Lonely little window

Lonely little window
Nikon N2000, 35-105mm f/3.5-4.5 Zoom Nikkor

Kosmo Foto Mono
Rodinal 1+50
2020

I live in a modern vinyl village. It’s not my cup of tea, but it made practical sense when Margaret and I got married and so here we are. We both hope to move on from here when the nest empties.

While we’re all on stay-at-home orders during the global pandemic, my photography is limited to my house and, when I take a walk, my neighborhood.

The houses all present well from the front, but they paid zero attention to what the sides and back look like. Windows, when they exist, are stuck wherever it made sense from the inside, without regard to how that would look on the outside. Our house has windows on the front and back, but the sides are huge, unbroken slabs of vinyl. Some houses have windows inserted in random places. The pictured house has this one window on this side, in the extreme lower left corner. It just looks weird.

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Film Photography

single frame: Lonely little window

Lonely little window

Image

23 thoughts on “single frame: Lonely little window

  1. Those window-free side walls really offend my sense of how houses are supposed to look. But I imagine it is done in the name of energy efficiency.

    Painting a big “Chew Mail Pouch” sign in the side is probably not allowed by the HOA covenants?

    • Here’s the rub. Air does not move through these houses when you open the windows. It may be energy efficient but to cool the house you must use the AC.

      • Matt says:

        Windows no longer are built for air flow. Need the old style window with ability to open from top and bottom. Need airflow with cool coming in the slightly open lower window and hot air (rises) out the top of another across the room, down the hall or out a bedroom. As sun moves around house have to reconfigure windows through the day. Modern windows could be built for airflow but cheaper to have only 1/2 screens and only 1 side able to open. Someday fancy green houses will have triple pane with this configuration

        • Well, my last house (built 1969) didn’t have top-opening windows but I could get air flowing because I had windows on all four sides of the place. The wind flowed through in the direction of the wind.

          House before that had a house fan in the hallway ceiling. Good Lord was that ever awesome. Open the windows, turn it on, and all the air in the house changed out in 10 minutes.

  2. Roger Meade says:

    For the most part I think the only efficiency thought that goes into designing modern housing is the efficiency to the builder’s bottom line. Fewer windows mean less complication during building and less cost of materials, period. And those vinyl blisters drive me crazy!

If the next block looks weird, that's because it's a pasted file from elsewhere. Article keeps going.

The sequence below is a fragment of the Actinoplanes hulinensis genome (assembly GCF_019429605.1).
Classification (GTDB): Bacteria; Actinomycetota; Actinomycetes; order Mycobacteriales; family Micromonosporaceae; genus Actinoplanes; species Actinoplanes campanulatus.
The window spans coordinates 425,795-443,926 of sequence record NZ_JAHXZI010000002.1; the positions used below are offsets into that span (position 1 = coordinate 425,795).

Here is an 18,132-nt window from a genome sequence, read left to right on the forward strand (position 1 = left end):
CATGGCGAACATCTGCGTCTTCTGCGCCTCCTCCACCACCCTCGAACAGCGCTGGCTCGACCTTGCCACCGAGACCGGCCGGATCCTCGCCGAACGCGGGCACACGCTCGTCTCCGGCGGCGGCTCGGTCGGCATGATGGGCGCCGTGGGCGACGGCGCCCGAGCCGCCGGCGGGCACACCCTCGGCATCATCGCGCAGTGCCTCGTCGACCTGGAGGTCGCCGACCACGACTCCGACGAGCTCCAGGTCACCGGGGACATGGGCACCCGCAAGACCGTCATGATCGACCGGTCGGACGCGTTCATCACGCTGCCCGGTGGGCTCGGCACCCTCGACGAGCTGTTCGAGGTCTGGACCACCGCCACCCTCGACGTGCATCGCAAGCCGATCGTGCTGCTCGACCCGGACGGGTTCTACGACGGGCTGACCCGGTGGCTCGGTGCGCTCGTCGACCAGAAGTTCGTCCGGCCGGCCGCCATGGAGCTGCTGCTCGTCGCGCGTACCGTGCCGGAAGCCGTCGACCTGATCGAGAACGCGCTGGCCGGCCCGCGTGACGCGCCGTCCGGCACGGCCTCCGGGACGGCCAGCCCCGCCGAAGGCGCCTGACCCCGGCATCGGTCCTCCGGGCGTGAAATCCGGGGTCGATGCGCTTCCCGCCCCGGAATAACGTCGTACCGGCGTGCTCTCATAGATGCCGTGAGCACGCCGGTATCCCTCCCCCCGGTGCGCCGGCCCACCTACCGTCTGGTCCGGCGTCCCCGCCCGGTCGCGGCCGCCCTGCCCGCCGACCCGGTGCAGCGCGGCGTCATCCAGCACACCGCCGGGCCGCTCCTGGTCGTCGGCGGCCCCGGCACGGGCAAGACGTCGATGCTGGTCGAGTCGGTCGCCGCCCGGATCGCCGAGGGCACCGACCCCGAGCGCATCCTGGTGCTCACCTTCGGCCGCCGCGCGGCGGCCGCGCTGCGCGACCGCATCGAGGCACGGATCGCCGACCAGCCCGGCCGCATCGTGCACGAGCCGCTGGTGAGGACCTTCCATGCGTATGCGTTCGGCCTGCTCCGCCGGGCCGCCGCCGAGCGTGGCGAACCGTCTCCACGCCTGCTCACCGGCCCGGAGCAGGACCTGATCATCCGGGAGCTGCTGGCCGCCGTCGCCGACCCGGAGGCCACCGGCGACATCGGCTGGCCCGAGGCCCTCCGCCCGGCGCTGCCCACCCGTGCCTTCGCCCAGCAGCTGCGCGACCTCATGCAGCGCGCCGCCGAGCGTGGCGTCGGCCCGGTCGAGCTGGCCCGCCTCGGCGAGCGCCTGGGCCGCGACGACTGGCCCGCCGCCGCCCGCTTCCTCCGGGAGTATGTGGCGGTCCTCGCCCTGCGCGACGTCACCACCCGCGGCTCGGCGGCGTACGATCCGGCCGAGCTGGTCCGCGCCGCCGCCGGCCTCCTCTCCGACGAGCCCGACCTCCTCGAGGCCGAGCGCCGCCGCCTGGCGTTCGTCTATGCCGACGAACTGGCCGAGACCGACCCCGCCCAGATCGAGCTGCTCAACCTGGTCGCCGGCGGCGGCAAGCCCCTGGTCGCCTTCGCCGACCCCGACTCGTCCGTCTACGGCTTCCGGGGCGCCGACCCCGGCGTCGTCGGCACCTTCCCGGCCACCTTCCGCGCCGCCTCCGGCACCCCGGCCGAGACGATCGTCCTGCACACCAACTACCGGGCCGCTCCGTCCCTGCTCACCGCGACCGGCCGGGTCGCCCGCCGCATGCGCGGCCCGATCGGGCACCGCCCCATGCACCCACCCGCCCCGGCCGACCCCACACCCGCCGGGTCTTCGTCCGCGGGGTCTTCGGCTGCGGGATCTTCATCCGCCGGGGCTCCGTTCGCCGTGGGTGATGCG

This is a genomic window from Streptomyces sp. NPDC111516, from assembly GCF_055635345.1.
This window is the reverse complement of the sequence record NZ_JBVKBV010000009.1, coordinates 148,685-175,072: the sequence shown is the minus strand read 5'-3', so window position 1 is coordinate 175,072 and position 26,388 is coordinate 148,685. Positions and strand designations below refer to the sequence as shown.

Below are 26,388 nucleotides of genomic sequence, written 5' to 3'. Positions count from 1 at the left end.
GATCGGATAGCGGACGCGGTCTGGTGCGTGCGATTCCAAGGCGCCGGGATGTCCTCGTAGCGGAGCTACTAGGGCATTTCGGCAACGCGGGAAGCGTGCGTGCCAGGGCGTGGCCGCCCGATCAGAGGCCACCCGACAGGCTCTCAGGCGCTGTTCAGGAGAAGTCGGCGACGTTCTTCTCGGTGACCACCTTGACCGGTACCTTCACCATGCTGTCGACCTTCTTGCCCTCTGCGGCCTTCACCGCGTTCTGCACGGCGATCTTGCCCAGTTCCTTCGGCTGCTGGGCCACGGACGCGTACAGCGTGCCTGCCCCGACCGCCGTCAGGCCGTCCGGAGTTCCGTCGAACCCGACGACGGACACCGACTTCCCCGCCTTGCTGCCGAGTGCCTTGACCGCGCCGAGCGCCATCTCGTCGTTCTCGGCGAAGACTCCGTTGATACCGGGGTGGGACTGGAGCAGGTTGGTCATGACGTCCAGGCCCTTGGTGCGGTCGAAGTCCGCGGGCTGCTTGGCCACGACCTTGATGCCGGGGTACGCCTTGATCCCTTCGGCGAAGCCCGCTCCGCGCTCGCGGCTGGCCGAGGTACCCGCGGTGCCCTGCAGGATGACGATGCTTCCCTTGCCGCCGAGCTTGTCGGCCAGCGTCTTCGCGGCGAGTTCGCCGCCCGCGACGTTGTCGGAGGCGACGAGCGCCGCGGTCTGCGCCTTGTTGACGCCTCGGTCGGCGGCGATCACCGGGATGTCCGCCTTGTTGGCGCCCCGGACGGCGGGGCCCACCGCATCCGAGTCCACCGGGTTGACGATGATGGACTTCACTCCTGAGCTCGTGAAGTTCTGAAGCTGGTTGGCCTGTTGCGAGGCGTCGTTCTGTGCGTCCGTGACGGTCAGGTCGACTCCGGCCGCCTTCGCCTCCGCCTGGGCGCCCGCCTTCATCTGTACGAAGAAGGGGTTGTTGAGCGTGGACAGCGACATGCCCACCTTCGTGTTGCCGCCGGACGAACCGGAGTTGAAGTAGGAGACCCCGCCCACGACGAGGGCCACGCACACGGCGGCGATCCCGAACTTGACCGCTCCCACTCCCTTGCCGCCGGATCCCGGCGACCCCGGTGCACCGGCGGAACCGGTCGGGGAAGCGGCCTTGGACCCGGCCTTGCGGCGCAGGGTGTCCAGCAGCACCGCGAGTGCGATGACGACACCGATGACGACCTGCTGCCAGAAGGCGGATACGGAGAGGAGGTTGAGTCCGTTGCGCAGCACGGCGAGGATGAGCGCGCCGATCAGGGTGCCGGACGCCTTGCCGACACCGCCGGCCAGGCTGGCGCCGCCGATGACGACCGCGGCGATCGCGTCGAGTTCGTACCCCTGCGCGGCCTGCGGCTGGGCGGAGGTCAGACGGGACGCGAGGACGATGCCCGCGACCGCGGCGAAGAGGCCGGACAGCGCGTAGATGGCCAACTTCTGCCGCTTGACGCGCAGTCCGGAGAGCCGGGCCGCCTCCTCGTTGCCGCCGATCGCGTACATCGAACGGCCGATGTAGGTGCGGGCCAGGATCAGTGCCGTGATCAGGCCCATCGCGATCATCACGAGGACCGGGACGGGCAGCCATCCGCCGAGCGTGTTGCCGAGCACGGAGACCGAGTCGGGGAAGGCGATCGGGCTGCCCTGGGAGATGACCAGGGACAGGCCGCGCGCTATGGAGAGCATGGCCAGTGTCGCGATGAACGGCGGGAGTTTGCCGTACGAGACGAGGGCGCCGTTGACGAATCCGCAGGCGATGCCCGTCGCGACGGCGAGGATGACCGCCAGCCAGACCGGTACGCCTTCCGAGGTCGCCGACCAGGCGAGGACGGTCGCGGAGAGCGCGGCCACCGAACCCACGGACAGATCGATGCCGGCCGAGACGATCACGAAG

A few years ago we were visiting relatives in New Mexico and went to look at some model homes in a new subdivision north of Albuquerque. When I walked past a sunny window inside the model I could feel the sun’s heat on my skin. I asked the sales rep how much double pane widows would cost as an upgrade. He looked at me like I was an idiot. “No, we don’t offer that as an option”. So the AC electric bill is your problem after you buy the house.

    • Yes, these houses are built to a price. They put in features and amenities that sizzle but everything else is cheaply done. It galls me that I have to put plastic insulating sheeting on the back windows or the cold just blows in all winter.

      The vinyl on our home’s north side is warped all over. It’s maddening.

  3. Basil Berchekas Jr says:

    In Chicago for instance, brick houses have polished brick on the front and darker, unpolished brick on the sides and rear. Not only from, say, the Great Chicago Fire days, but right on up through the post WW II suburban building “boom”…your article here reminded me of that phenomena…

  4. DougD says:

    I’m with you on this one. Our 1960’s house has no side windows, we were tempted to add some when we replaced them all, but were un-tempted by the price. And we’re the ones who had vinyl siding added, but at least we have brick on the lower half.

    People tell us “oh your house is so well built” but it’s really that cheap 1960s construction was a higher bar than cheap 1990s construction.

    • That’s it, isn’t it? My former 1969 brick ranch was probably a typical build for 1969 but it felt like Fort Knox compared to this place. On windy days I hear the house flex and pop!

      • FYI that was supposed to be “Boxes with a few small openings.”

        Most of the neighbourhoods in my town are planned communities built in the last 20 years after city folks discovered “rural county living”.

  5. Christopher May says:

    Great eye on this! There’s a sense of mystery to that one lone window that’s very appealing!

    • That’s what I was going for! I also like how the window is in the extreme lower left. Throws the whole composition delightfully off balance.

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